What Is Sepsis
‘Sepsis is an illness that can happen in response to an infection and can quickly become life-threatening. It can affect all parts of the body.
In severe cases of sepsis, one or more organs fail. In the worst cases (known as septic shock), sepsis causes the blood pressure to decrease to dangerous levels and the heart to become weaker. Once this happens, multiple organs may fail quickly, and if not corrected, the patient will die.
Sepsis is a medical emergency that can be difficult to diagnose and treat.
More information on sepsis can be found on the Australian Sepsis Network website.
Anyone can deteriorate quickly with a serious illness, but certain people are at higher risk, including:
• Children under 1
• People over 65 years of age
• People with chronic diseases
• People with weakened immune systems
• Aboriginal and Torres Strait Islander Peoples, Māori and Pasifika cultures.
The Australian and New Zealand Committee on Resuscitation (ANZCOR) makes the following recommendations in summary for First Aid Management of the Seriously Ill person, including sepsis. This guideline aims to help the First Aider recognise the person in need of urgent medical care but is not intended for the diagnosis of illnesses.
Many conditions present in the community that need urgent assessment and treatment by health care professionals. Most of them are obvious, but some are difficult to diagnose, even under ideal circumstances in a hospital.
One frequent example is sepsis. Several other conditions are hard to distinguish from sepsis. However, diagnosing the exact condition is not important for the First Aider because these conditions share a common set of symptoms and signs.
It is more important to recognise that a person needs urgent medical care than to diagnose the nature of the illness.
Recognition Of Serious Illness
Early recognition of serious illness is critical as early treatment improves outcomes.
The symptoms and signs below indicate serious illness and are common to many conditions.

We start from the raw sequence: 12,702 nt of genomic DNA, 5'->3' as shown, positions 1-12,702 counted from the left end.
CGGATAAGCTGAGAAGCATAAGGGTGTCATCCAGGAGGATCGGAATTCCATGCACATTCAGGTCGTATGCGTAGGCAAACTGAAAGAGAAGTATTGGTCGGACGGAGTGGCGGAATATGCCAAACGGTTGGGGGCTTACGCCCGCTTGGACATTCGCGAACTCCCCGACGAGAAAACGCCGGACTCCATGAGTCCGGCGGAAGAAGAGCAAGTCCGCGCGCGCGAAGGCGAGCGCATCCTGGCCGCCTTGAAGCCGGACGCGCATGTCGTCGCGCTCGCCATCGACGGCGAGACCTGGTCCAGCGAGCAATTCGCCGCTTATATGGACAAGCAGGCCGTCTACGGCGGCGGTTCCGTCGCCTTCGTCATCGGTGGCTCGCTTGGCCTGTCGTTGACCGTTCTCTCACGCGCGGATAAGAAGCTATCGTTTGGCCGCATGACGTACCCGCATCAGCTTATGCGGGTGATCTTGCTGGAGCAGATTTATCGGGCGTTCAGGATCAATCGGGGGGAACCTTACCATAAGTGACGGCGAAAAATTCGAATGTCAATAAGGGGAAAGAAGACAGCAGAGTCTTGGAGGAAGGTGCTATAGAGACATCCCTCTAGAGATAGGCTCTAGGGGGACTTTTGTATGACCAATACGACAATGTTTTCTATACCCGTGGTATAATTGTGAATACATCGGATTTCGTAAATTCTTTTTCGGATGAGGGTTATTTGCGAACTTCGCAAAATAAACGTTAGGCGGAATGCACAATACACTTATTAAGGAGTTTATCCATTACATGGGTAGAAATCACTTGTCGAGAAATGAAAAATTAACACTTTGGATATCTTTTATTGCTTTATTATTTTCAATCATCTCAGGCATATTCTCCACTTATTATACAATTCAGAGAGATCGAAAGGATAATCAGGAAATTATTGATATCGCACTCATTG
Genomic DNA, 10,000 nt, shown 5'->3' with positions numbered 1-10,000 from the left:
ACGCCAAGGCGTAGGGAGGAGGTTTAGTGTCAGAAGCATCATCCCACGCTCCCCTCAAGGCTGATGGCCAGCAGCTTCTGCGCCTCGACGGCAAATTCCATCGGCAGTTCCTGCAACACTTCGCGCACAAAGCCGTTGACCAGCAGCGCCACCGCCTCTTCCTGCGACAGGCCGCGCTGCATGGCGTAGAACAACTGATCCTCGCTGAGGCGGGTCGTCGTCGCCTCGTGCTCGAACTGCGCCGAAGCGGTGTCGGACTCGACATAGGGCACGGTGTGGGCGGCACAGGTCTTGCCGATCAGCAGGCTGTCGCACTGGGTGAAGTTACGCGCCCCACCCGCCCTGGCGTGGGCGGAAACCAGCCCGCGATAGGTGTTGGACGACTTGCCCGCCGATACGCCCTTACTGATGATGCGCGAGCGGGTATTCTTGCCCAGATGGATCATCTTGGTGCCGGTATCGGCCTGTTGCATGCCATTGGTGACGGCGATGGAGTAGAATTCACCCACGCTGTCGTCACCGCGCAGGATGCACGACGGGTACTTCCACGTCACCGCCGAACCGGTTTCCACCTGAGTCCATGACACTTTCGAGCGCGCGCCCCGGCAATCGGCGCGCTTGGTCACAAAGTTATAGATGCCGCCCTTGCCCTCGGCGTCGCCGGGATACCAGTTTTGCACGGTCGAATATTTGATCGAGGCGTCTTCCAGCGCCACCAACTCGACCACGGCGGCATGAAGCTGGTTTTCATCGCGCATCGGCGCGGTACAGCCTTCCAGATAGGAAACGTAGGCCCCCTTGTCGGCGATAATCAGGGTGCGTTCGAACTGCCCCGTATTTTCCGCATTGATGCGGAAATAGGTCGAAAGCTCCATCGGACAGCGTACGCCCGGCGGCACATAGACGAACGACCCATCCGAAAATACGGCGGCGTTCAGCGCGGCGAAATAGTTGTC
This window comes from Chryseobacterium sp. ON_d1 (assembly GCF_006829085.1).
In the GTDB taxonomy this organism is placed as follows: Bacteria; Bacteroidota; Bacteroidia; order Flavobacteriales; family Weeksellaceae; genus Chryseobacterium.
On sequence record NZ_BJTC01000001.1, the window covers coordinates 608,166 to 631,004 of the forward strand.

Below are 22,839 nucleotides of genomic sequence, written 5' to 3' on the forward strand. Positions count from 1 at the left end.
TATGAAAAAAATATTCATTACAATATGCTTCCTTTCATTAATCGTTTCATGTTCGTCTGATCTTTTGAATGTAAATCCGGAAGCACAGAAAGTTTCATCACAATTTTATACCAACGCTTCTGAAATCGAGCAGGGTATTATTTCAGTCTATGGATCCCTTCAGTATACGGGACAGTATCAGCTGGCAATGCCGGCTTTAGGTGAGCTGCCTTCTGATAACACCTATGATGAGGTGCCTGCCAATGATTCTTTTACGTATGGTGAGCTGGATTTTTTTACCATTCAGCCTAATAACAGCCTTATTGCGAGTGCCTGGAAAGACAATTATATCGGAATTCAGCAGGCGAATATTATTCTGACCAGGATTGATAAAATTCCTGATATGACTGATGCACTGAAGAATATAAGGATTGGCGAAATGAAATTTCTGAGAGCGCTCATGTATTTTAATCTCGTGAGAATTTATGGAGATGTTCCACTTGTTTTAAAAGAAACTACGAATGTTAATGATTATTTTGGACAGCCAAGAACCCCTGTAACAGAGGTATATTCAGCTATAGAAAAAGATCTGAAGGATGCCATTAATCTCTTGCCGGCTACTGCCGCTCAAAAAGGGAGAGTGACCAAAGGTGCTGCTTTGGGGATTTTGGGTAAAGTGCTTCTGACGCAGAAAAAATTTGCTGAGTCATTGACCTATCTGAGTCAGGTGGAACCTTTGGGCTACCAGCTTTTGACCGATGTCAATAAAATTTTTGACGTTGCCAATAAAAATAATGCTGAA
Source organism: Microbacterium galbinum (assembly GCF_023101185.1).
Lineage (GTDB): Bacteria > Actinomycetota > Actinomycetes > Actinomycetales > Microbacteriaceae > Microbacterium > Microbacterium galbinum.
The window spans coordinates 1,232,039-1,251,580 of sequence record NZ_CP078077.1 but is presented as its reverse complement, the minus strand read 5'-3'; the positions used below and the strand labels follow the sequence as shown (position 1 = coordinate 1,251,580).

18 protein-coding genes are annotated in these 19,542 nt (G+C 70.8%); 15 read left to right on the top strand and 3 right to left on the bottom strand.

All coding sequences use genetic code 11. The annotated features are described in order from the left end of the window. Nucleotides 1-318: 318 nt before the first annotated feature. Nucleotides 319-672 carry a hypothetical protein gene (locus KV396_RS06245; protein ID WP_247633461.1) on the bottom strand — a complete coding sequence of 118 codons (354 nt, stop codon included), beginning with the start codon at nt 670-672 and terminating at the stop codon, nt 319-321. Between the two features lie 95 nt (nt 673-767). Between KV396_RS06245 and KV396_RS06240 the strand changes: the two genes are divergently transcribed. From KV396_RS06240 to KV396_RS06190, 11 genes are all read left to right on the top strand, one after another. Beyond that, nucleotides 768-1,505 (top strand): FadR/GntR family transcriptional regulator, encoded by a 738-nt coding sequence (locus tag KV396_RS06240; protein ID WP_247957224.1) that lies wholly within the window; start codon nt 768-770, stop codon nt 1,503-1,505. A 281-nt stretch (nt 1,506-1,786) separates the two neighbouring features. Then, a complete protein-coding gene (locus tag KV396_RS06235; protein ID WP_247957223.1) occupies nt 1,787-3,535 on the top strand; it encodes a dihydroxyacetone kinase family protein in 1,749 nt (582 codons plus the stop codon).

Their combination alerts health professionals to the possibility of serious illness and prompts further investigation and treatment.
The more signs and symptoms in combination, the higher the risk that the underlying problem is a serious illness. Perhaps the most important indicator is that the person with a serious illness feels “not right” or say they might feel they are “going to die”. This is even more significant if the people that know this person have noticed a change in their behaviour.
Red Flags For Serious Illness Identification
The greater number of red flags present, the greater the concern that the person is seriously ill.
The bulk of the evidence related to serious illness in adults is from in-hospital studies, so the indicators of serious illness in adults are extrapolated from that evidence. The indicators of serious illness in adults include:
• Rapid breathing (breathing rate greater than 22 breaths per minute) is the most reliable indicator of serious illness in adults
• Breathlessness or feeling short of breath
• Restlessness, agitation, dizziness, decreased level of consciousness, confusion, slurred speech, or disorientation
•Uncontrollable shivering or shaking, fever or feeling very cold
• Unexplained muscle pain or discomfort
• Passing little or no urine
• Rapid heart rate
• Nausea and or vomiting
• New rash or blotchy, pale, or discoloured (often described as mottled) skin
• The person may say they ‘don’t feel right, or they might say they feel like they ‘are going to die.
Serious Illness In Children And Infants
Children and infants with serious illnesses can deteriorate extremely quickly. Symptoms and signs of serious illness in infants and children may include:
• Rapid breathing, weak cry, or grunting
• Hard to wake, lethargic or floppy